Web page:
Sunday, March 27, 2011
Fell asleep in the big dim apartment after my afternoon at the mother of all churches. Woke in the middle of the evening. Ate an apple, some bread and cheese. Went out and started walking toward the Tiber. All the boutiques were closed, the many small restaurants open though not crowded. Looked through windows at a little shop selling picture frames, making a mental note of its location because my daughter will certainly be interested. A sign pointed toward the Pantheon off to the left and I detoured on impulse.
Approached it after several blocks from a narrow side street and could only see a fragment of the immense, horribly worn and weathered colonnade. Patchy lighting. People always talk about how well preserved it is so I was not ready for the sight of such damage – which had obviously been inflicted by human looters who shinnied up the columns in order to knock marble off the capitals and the frieze with hammers so they could burn it for lime. Such anger I felt then that I could have been watching the destruction with my own eyes. Sorrow too, mixed in with the calm admission that I had never dreamed from descriptions or pictures that it was this beautiful.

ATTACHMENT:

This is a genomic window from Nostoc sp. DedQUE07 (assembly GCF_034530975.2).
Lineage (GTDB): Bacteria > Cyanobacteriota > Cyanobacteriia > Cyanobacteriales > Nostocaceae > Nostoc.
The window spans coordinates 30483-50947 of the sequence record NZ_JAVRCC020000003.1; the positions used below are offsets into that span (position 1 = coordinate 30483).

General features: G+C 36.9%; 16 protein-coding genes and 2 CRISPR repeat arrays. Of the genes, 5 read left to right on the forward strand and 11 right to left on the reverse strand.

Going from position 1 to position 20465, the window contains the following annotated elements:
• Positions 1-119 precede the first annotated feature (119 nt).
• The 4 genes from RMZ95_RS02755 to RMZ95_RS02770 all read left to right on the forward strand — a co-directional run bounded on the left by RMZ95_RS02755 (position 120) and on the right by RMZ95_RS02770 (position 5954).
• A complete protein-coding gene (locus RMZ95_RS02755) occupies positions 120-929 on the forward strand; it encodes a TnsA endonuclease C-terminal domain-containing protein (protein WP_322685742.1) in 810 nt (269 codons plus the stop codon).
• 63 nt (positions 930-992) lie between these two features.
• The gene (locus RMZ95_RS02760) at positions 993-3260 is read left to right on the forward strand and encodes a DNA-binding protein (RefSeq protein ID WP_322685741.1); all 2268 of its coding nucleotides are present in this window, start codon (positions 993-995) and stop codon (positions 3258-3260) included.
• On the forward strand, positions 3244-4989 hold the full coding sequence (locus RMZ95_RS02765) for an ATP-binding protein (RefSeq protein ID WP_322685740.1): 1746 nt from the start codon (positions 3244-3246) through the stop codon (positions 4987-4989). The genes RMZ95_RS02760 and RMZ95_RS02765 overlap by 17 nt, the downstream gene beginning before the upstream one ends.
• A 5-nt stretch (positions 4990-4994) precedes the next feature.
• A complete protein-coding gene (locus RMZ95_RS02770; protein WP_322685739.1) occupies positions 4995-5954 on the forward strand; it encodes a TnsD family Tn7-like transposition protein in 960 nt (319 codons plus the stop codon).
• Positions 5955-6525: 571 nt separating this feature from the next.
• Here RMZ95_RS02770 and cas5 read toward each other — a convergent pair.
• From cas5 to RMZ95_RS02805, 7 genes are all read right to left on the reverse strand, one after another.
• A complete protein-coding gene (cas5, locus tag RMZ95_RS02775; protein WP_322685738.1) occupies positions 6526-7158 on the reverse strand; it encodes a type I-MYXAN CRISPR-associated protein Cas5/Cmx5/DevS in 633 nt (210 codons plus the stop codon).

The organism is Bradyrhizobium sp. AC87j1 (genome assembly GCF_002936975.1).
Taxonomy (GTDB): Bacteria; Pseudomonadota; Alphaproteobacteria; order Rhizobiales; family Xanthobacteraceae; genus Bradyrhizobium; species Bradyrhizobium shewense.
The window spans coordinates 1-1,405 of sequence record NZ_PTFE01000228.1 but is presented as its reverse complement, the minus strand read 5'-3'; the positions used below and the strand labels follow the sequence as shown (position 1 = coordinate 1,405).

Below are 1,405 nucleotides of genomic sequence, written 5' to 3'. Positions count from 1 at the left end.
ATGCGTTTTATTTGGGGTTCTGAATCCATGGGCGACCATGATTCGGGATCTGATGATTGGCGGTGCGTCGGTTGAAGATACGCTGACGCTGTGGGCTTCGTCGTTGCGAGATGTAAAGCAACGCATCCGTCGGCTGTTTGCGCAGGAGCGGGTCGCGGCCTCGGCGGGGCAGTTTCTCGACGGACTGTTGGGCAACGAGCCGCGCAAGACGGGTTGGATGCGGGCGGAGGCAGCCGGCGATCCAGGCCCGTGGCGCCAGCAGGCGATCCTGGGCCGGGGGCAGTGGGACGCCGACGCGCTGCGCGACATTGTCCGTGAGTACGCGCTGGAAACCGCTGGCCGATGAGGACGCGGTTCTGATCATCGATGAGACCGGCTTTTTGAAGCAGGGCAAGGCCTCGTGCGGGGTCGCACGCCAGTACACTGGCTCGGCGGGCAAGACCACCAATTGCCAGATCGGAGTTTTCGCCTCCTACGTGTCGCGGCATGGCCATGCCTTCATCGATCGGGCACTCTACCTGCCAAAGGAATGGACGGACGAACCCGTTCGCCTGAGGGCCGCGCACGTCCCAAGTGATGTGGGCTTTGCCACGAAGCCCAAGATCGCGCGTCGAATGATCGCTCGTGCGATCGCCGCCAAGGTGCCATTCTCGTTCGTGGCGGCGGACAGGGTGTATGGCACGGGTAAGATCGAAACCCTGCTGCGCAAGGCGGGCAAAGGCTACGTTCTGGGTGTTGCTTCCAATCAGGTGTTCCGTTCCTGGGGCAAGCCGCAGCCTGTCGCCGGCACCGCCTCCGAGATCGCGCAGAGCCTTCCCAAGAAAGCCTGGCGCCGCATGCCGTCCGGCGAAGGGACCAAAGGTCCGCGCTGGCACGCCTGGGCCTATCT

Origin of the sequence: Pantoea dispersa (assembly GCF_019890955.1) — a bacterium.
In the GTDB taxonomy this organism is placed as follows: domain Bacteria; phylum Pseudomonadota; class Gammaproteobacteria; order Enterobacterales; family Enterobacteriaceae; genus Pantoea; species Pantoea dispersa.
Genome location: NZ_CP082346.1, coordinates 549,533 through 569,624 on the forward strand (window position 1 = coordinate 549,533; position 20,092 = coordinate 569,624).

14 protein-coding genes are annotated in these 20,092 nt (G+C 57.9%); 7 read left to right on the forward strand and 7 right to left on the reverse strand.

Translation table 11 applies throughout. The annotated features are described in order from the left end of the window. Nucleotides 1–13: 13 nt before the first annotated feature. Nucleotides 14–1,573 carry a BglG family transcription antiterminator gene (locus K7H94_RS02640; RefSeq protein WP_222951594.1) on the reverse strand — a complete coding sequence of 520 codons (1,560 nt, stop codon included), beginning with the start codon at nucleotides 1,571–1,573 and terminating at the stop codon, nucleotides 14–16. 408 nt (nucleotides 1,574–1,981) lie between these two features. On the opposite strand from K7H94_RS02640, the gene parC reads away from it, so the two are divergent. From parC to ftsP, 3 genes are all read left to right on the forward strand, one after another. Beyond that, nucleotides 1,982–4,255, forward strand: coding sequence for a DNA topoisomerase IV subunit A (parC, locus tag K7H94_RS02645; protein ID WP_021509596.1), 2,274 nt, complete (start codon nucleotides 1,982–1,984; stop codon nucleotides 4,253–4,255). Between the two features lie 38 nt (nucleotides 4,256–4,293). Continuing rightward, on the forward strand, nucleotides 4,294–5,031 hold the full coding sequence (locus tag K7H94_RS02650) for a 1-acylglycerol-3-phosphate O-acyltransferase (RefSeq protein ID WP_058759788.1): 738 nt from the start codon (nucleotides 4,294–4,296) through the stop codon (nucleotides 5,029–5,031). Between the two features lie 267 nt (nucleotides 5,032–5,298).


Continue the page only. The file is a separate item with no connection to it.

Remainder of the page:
Big piazza, few people. Another obelisk, of course. Police and carabinieri quietly chatting, seemingly outnumbering the civilians – to whom they pay no apparent attention. Romans walking by in pairs, talking and smoking (all Romans smoke, so far as I can tell, even expensive dowagers in high heels and furs). Nobody so much as glancing at the monster-hulk above them.
I made one slow circuit, then another, but doubting that my photographs would convey anything, surely never anything adequate.
For the tenth time today people came up and asked me a question in Italian, and got a dumb smile and shrug for an answer. My librarian face is always doing this to to me, giving out the false message that I know what's what. Looked through windows at a little shop selling gloves, making a mental note of its location because my daughter will certainly be interested.
Wandered down narrow streets, almost at random, pondering the obvious Lessons of History, the same ones people always ponder in Rome. Photographed a wall shrine looking with its smiling Madonna and votive lights and bouquets surprisingly like sincere, old-fashioned piety.
Emerged after several dark twisty turns into spotlights and noise. The Trevi Fountain. Later on I would tell my daughter that this was one sight you didn't have to look for, you would stumble across it no matter where else you thought you were headed. All that crashing water, green in the artificial light. I took it as a sort of stand-in for the Tiber, which I never reached that night.